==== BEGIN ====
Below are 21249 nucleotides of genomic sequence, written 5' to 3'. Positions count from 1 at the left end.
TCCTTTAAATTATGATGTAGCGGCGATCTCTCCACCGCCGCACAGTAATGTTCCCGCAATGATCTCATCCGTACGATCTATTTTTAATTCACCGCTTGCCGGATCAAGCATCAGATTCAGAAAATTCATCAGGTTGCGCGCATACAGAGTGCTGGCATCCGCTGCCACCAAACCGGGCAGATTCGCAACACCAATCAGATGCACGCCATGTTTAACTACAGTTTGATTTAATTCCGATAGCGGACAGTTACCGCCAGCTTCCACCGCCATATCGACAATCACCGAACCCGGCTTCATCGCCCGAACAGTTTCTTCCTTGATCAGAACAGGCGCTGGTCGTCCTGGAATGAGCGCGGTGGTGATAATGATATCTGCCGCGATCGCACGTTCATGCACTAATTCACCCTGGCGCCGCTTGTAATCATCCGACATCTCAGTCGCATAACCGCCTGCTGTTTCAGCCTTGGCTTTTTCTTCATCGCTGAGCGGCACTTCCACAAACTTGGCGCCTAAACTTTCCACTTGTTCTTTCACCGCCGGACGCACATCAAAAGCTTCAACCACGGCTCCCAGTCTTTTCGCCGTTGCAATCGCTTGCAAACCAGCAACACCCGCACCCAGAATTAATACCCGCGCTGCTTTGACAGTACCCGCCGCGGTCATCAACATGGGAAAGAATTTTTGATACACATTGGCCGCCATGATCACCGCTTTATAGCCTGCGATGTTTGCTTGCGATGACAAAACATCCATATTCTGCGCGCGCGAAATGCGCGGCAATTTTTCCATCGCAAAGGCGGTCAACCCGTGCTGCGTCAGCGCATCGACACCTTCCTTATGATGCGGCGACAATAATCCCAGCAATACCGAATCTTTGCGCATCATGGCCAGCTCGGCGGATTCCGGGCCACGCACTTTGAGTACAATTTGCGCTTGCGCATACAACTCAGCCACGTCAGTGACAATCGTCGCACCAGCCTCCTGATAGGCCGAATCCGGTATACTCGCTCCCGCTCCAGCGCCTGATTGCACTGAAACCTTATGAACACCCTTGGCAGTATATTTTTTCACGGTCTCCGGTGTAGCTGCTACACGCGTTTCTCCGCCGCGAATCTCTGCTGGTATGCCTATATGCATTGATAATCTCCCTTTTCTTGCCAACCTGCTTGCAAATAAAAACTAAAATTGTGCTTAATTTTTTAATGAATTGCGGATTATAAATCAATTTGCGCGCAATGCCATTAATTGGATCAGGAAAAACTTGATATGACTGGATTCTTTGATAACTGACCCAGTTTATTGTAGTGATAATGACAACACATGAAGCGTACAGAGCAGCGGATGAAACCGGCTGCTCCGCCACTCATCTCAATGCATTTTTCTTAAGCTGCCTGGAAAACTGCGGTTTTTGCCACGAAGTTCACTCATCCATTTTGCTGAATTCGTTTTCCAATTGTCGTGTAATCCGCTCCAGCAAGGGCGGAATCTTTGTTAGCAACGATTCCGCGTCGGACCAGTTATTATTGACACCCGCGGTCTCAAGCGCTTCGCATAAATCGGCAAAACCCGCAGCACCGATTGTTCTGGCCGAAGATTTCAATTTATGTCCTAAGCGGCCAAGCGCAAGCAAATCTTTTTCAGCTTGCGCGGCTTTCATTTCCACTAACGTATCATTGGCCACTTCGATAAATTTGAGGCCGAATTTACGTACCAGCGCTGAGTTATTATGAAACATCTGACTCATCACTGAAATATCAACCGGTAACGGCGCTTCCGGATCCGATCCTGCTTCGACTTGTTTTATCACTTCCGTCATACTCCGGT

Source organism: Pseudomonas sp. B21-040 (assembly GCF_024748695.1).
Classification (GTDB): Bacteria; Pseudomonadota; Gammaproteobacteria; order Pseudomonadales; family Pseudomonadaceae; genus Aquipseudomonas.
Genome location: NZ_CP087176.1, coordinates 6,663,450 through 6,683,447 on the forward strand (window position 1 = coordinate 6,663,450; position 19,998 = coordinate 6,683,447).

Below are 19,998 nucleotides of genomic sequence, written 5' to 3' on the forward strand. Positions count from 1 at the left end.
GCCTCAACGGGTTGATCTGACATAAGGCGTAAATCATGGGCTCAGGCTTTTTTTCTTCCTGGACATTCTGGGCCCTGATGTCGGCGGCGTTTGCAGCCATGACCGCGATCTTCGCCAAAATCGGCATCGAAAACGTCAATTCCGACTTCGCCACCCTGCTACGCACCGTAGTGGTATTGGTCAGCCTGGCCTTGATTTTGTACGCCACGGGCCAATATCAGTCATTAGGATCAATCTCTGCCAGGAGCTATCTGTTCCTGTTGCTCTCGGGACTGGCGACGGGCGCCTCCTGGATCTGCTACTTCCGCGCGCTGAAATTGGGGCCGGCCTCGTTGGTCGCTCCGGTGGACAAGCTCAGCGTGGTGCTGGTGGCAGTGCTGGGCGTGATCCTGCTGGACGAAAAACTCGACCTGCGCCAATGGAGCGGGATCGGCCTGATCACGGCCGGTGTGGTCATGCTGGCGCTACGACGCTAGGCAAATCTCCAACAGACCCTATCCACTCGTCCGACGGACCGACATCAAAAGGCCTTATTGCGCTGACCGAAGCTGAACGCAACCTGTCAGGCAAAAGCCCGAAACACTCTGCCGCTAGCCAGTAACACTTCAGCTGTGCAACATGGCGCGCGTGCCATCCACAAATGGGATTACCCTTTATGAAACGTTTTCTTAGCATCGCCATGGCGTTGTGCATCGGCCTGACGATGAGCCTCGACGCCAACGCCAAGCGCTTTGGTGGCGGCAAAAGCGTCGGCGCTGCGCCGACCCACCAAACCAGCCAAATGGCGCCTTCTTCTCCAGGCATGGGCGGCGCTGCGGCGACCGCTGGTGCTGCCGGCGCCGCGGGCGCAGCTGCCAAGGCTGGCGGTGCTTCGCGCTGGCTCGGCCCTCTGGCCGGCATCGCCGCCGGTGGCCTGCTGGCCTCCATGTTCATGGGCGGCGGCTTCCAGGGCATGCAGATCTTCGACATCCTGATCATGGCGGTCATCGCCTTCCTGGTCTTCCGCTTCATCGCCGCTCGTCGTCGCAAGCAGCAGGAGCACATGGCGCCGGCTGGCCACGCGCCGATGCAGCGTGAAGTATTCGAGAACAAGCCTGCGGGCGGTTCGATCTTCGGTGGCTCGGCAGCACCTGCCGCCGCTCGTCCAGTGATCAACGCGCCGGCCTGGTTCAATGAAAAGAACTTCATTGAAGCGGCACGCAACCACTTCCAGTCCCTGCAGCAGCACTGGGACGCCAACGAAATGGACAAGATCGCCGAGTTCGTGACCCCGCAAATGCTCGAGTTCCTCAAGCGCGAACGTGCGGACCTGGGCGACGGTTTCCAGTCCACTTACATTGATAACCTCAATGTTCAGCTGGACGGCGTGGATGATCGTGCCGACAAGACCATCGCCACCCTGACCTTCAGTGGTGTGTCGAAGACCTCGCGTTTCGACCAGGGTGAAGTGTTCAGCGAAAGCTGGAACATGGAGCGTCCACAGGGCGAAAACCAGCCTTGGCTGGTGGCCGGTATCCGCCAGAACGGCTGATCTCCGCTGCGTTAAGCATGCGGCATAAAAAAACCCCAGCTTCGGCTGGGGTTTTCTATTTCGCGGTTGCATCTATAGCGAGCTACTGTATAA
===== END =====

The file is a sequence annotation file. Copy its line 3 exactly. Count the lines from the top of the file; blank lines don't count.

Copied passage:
Source organism: Pseudomonas sp. B21-040 (assembly GCF_024748695.1).